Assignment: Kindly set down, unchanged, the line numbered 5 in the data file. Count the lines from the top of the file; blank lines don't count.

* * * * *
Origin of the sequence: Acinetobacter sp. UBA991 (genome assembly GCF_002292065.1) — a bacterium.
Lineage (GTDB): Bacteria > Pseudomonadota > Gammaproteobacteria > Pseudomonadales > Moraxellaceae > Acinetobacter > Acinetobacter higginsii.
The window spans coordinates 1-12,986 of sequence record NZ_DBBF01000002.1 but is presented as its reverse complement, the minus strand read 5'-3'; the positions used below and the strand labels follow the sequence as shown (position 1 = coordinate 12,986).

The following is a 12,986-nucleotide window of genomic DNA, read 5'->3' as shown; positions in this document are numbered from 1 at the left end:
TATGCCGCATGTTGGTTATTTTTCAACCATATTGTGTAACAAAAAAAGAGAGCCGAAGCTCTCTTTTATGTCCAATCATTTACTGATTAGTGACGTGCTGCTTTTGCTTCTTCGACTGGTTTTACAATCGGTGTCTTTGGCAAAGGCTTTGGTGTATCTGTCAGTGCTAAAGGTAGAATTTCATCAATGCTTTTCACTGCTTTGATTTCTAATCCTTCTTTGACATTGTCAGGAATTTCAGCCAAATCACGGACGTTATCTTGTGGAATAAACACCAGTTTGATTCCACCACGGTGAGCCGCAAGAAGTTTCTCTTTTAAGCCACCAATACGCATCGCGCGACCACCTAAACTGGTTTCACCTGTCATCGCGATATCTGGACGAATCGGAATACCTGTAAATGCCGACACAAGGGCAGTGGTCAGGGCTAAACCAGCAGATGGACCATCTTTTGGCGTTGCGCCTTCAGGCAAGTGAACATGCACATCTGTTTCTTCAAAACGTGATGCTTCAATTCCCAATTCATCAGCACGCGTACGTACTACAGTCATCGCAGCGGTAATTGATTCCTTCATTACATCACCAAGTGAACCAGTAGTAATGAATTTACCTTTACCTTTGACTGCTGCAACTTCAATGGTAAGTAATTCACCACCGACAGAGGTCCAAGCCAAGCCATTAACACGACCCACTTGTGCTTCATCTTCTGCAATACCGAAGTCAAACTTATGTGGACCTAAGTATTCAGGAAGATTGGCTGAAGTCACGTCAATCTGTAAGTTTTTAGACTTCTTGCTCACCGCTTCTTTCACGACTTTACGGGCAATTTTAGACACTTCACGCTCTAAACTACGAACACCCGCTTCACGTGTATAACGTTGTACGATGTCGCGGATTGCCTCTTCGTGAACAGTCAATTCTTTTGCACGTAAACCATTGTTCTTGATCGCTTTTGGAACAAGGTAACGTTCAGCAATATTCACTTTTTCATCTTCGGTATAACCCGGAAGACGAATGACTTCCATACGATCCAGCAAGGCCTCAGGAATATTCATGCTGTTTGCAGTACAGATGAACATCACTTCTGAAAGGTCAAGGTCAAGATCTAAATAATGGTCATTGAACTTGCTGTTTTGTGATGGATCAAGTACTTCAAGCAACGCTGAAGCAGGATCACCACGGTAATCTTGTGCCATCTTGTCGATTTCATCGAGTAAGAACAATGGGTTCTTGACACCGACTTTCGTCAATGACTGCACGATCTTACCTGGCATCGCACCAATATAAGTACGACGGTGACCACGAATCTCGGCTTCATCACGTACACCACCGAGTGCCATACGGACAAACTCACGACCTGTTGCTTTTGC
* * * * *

TATGCCGCATGTTGGTTATTTTTCAACCATATTGTGTAACAAAAAAAGAGAGCCGAAGCTCTCTTTTATGTCCAATCATTTACTGATTAGTGACGTGCTGCTTTTGCTTCTTCGACTGGTTTTACAATCGGTGTCTTTGGCAAAGGCTTTGGTGTATCTGTCAGTGCTAAAGGTAGAATTTCATCAATGCTTTTCACTGCTTTGATTTCTAATCCTTCTTTGACATTGTCAGGAATTTCAGCCAAATCACGGACGTTATCTTGTGGAATAAACACCAGTTTGATTCCACCACGGTGAGCCGCAAGAAGTTTCTCTTTTAAGCCACCAATACGCATCGCGCGACCACCTAAACTGGTTTCACCTGTCATCGCGATATCTGGACGAATCGGAATACCTGTAAATGCCGACACAAGGGCAGTGGTCAGGGCTAAACCAGCAGATGGACCATCTTTTGGCGTTGCGCCTTCAGGCAAGTGAACATGCACATCTGTTTCTTCAAAACGTGATGCTTCAATTCCCAATTCATCAGCACGCGTACGTACTACAGTCATCGCAGCGGTAATTGATTCCTTCATTACATCACCAAGTGAACCAGTAGTAATGAATTTACCTTTACCTTTGACTGCTGCAACTTCAATGGTAAGTAATTCACCACCGACAGAGGTCCAAGCCAAGCCATTAACACGACCCACTTGTGCTTCATCTTCTGCAATACCGAAGTCAAACTTATGTGGACCTAAGTATTCAGGAAGATTGGCTGAAGTCACGTCAATCTGTAAGTTTTTAGACTTCTTGCTCACCGCTTCTTTCACGACTTTACGGGCAATTTTAGACACTTCACGCTCTAAACTACGAACACCCGCTTCACGTGTATAACGTTGTACGATGTCGCGGATTGCCTCTTCGTGAACAGTCAATTCTTTTGCACGTAAACCATTGTTCTTGATCGCTTTTGGAACAAGGTAACGTTCAGCAATATTCACTTTTTCATCTTCGGTATAACCCGGAAGACGAATGACTTCCATACGATCCAGCAAGGCCTCAGGAATATTCATGCTGTTTGCAGTACAGATGAACATCACTTCTGAAAGGTCAAGGTCAAGATCTAAATAATGGTCATTGAACTTGCTGTTTTGTGATGGATCAAGTACTTCAAGCAACGCTGAAGCAGGATCACCACGGTAATCTTGTGCCATCTTGTCGATTTCATCGAGTAAGAACAATGGGTTCTTGACACCGACTTTCGTCAATGACTGCACGATCTTACCTGGCATCGCACCAATATAAGTACGACGGTGACCACGAATCTCGGCTTCATCACGTACACCACCGAGTGCCATACGGACAAACTCACGACCTGTTGCTTTTGC